Ann Veneman, UNICEF Executive Director, referring to the children who were killed said “these children are the innocent victims of violence.” The Sri Lankan government’s allegation that they were “Tamil Tiger Terrorists” has been found to be baseless. The young victims of approximately 18 years of age, following GCE (OL) and (AL) classes selected from 18 schools in the Mullaitivu and Vanni districts, were undergoing first-aid, leadership skills and disaster management training at Senchcholai. School Principals, civil servants, the Education Board and injured students together with NESOHR, ITRO, UNICEF and Amnesty International have all attested to this.


According to the NESOHR press release dated Oct 1, 2006 three of the injured girls taken to Kandy hospital (outside of the NorthEast) were placed under police custody, under the provisions of the Prevention of Terrorism Act (PTA) and removed to an undisclosed location for interrogation. Of the three, one of them was taken away from Kandy and is now under the custody of the Criminal Investigation Department (CID) and two of them were sent back to Vavuniya District hospital where one died. The post-mortem revealed the student died of medical negligence while in Kandy; the other has been sent allegedly to Colombo for further treatment while remaining under the custody of the CID.


The two who were alive were coerced into making statements favourable to the Sri Lankan government and were paraded like captive animals on state television, traumatized not only by the ordeal of the bombing and injury, but by the anguish and humiliation of making an untrue statement under duress on national television.


I spoke to Father Karunaratnam of NESOHR to find out the fate of these two girls, Kasthuri Sripathy and Sumithra Balasingham. I was shocked and outraged to find out that, even though no charges were filed against them, they were still under police custody in Kandy and that Kasthuri is paralyzed and cannot walk.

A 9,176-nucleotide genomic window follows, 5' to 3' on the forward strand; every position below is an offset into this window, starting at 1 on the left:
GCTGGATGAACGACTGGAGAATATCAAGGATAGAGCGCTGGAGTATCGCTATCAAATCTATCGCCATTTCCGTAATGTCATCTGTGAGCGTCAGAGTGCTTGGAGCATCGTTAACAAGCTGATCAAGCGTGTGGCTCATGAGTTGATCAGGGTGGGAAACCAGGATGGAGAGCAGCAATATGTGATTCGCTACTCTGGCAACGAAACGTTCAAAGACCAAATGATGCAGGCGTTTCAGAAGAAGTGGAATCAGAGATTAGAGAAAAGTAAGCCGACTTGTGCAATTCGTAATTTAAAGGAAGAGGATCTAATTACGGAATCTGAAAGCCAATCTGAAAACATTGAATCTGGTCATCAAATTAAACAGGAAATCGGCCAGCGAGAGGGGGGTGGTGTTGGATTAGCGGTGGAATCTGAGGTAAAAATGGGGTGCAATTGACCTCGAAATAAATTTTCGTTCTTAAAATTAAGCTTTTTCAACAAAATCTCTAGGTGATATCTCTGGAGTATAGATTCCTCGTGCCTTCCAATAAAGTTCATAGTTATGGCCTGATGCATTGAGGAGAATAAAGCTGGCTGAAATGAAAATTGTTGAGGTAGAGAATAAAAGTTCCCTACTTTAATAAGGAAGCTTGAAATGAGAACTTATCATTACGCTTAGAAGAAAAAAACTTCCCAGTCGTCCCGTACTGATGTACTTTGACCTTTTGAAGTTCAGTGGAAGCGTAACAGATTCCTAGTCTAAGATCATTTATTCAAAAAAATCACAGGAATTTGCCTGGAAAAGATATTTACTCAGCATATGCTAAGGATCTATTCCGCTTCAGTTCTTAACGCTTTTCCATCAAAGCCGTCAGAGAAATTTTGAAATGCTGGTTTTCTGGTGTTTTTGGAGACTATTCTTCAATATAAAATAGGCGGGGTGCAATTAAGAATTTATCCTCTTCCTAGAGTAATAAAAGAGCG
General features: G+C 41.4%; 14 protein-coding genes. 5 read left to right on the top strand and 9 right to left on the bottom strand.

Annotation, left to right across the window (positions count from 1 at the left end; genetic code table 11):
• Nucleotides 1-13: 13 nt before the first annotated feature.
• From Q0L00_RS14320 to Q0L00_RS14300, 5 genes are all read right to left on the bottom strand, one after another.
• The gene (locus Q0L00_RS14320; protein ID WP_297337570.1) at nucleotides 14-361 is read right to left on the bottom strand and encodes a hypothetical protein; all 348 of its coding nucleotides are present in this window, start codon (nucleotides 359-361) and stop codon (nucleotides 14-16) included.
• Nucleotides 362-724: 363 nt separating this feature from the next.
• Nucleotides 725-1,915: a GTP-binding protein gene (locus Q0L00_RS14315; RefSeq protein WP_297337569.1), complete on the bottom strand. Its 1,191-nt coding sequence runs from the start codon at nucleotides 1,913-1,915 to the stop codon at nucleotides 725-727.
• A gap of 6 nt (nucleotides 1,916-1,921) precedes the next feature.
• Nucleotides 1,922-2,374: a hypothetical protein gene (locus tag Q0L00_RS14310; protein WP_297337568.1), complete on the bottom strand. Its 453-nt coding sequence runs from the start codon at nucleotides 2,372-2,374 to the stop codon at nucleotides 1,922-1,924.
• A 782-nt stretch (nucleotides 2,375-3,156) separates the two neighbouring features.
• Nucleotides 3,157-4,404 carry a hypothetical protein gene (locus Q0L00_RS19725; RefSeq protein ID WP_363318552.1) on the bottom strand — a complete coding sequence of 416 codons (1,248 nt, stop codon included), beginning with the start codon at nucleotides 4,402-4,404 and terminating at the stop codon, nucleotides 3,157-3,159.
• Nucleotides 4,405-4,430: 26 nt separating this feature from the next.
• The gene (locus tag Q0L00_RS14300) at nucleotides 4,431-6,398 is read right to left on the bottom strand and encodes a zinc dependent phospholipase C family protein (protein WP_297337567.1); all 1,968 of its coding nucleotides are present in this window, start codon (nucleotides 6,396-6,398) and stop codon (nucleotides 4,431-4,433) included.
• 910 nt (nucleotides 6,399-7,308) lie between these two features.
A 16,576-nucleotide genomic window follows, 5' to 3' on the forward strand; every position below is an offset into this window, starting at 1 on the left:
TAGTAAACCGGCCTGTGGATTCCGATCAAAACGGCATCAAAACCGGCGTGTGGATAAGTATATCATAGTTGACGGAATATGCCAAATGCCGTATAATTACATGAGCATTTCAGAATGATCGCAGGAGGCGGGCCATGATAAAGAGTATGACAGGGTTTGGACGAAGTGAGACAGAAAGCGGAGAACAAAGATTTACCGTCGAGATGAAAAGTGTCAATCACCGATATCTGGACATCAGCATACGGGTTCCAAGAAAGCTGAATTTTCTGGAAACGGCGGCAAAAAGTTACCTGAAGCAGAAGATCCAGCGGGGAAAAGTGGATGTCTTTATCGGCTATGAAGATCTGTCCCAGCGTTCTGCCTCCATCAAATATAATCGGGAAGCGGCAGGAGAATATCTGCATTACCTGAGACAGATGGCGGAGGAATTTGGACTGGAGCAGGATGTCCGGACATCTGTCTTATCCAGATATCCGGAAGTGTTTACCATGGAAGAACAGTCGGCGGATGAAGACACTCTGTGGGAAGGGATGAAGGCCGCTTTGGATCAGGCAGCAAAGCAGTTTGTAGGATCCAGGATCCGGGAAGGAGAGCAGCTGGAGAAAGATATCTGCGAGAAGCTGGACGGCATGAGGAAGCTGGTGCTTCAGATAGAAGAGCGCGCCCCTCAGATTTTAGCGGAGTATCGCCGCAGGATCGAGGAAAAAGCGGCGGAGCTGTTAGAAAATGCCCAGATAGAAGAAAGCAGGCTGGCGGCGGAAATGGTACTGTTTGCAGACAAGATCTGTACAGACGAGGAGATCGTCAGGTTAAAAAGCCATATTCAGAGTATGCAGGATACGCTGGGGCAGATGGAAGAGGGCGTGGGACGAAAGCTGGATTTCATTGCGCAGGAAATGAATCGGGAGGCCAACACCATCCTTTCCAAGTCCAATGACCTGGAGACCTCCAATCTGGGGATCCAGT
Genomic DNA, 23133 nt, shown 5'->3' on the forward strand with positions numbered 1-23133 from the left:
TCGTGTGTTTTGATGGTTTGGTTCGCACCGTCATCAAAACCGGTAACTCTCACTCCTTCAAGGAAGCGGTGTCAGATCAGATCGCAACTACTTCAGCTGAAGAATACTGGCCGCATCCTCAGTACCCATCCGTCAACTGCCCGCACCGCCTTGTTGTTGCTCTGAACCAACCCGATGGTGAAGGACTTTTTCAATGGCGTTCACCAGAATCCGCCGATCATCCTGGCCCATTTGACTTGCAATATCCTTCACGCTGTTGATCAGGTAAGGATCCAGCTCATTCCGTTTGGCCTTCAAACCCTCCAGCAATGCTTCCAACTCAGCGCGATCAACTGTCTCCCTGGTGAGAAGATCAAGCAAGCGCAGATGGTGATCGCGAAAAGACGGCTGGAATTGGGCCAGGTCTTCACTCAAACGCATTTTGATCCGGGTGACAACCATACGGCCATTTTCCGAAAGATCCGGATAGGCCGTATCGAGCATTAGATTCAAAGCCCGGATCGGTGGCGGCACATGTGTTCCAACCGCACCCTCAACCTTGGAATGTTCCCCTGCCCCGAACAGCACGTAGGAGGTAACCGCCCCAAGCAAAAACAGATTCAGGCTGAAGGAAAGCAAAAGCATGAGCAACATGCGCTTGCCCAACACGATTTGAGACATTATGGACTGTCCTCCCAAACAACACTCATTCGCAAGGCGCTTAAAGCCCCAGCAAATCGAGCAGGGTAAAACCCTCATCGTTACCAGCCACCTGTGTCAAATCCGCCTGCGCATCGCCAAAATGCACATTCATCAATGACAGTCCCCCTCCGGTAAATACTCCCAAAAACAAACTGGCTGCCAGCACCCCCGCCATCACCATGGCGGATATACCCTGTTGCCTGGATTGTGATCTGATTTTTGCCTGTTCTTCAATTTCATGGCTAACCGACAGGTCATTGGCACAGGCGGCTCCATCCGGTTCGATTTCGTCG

The Senchcholai massacre will feature as one of many incidents of “Shame’ for Sri Lanka.


It’s also such a shame that the State responsible; the police state; the rogue state; a failed state that is Sri Lanka has not been condemned by other States. When will Rajapakse, the Commander in Chief of the Sri Lankan Armed Forces and his men, the perpetrators who committed this dastardly act, the murderers who snatched these young lives in their prime, ever be punished and when would these young victims ever receive justice?


Ladies and gentleman, let me draw your attention to the mural on the stage. A woman throwing up her arms in a sheer state of helplessness depicted in the mural typifies our feelings of pain and outrage.


This outcry by women; led by women; using the intellect, the expertise and advocacy power of women, for women, will continue until justice is done.


As we cherish the memories of these precious young lives, let us vow to be loyal to the cause for freedom of our Motherland and loyal to those who are defending it.


Crimes in Combat: the relationship between crimes against humanity and war crimes by W J Fenrick

NESOHR publications

Tamil and Sinhalese Media reports

Survivor’s Testimony